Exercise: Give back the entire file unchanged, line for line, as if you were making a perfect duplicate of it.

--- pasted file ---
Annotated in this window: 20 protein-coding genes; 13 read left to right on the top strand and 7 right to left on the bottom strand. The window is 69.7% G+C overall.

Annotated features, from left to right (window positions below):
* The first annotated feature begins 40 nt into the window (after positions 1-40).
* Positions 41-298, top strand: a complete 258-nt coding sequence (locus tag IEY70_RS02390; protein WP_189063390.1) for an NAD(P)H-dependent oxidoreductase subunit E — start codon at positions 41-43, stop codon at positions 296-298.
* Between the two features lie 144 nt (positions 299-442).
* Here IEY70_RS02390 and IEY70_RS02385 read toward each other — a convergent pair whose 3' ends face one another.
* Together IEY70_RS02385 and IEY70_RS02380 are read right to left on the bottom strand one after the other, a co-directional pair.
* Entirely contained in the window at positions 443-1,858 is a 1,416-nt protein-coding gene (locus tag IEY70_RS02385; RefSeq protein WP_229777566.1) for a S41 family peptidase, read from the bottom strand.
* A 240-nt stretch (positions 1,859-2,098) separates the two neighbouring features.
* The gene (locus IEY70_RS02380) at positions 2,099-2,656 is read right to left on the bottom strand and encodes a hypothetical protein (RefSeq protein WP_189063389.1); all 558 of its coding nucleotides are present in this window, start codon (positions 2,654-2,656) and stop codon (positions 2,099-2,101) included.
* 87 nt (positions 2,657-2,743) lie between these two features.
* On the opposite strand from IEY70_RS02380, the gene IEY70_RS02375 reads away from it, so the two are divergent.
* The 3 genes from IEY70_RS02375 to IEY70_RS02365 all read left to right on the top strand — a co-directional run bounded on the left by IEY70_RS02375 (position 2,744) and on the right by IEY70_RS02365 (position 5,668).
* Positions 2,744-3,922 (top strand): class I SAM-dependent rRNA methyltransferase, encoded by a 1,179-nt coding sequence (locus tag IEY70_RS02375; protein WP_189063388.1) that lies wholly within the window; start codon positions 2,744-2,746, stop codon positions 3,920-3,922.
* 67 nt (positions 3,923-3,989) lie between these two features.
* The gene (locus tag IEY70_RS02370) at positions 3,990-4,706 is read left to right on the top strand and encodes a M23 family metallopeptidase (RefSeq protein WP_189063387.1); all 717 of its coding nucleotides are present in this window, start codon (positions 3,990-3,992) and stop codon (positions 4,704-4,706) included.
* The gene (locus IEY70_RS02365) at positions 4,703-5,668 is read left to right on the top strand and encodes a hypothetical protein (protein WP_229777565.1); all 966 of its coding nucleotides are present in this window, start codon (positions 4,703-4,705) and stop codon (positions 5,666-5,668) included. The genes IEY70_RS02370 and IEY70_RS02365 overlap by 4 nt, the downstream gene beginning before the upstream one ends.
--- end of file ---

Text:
Annotated in this window: 20 protein-coding genes; 13 read left to right on the top strand and 7 right to left on the bottom strand. The window is 69.7% G+C overall.

Annotated features, from left to right (window positions below):
* The first annotated feature begins 40 nt into the window (after positions 1-40).
* Positions 41-298, top strand: a complete 258-nt coding sequence (locus tag IEY70_RS02390; protein WP_189063390.1) for an NAD(P)H-dependent oxidoreductase subunit E — start codon at positions 41-43, stop codon at positions 296-298.
* Between the two features lie 144 nt (positions 299-442).
* Here IEY70_RS02390 and IEY70_RS02385 read toward each other — a convergent pair whose 3' ends face one another.
* Together IEY70_RS02385 and IEY70_RS02380 are read right to left on the bottom strand one after the other, a co-directional pair.
* Entirely contained in the window at positions 443-1,858 is a 1,416-nt protein-coding gene (locus tag IEY70_RS02385; RefSeq protein WP_229777566.1) for a S41 family peptidase, read from the bottom strand.
* A 240-nt stretch (positions 1,859-2,098) separates the two neighbouring features.
* The gene (locus IEY70_RS02380) at positions 2,099-2,656 is read right to left on the bottom strand and encodes a hypothetical protein (RefSeq protein WP_189063389.1); all 558 of its coding nucleotides are present in this window, start codon (positions 2,654-2,656) and stop codon (positions 2,099-2,101) included.
* 87 nt (positions 2,657-2,743) lie between these two features.
* On the opposite strand from IEY70_RS02380, the gene IEY70_RS02375 reads away from it, so the two are divergent.
* The 3 genes from IEY70_RS02375 to IEY70_RS02365 all read left to right on the top strand — a co-directional run bounded on the left by IEY70_RS02375 (position 2,744) and on the right by IEY70_RS02365 (position 5,668).
* Positions 2,744-3,922 (top strand): class I SAM-dependent rRNA methyltransferase, encoded by a 1,179-nt coding sequence (locus tag IEY70_RS02375; protein WP_189063388.1) that lies wholly within the window; start codon positions 2,744-2,746, stop codon positions 3,920-3,922.
* 67 nt (positions 3,923-3,989) lie between these two features.
* The gene (locus tag IEY70_RS02370) at positions 3,990-4,706 is read left to right on the top strand and encodes a M23 family metallopeptidase (RefSeq protein WP_189063387.1); all 717 of its coding nucleotides are present in this window, start codon (positions 3,990-3,992) and stop codon (positions 4,704-4,706) included.
* The gene (locus IEY70_RS02365) at positions 4,703-5,668 is read left to right on the top strand and encodes a hypothetical protein (protein WP_229777565.1); all 966 of its coding nucleotides are present in this window, start codon (positions 4,703-4,705) and stop codon (positions 5,666-5,668) included. The genes IEY70_RS02370 and IEY70_RS02365 overlap by 4 nt, the downstream gene beginning before the upstream one ends.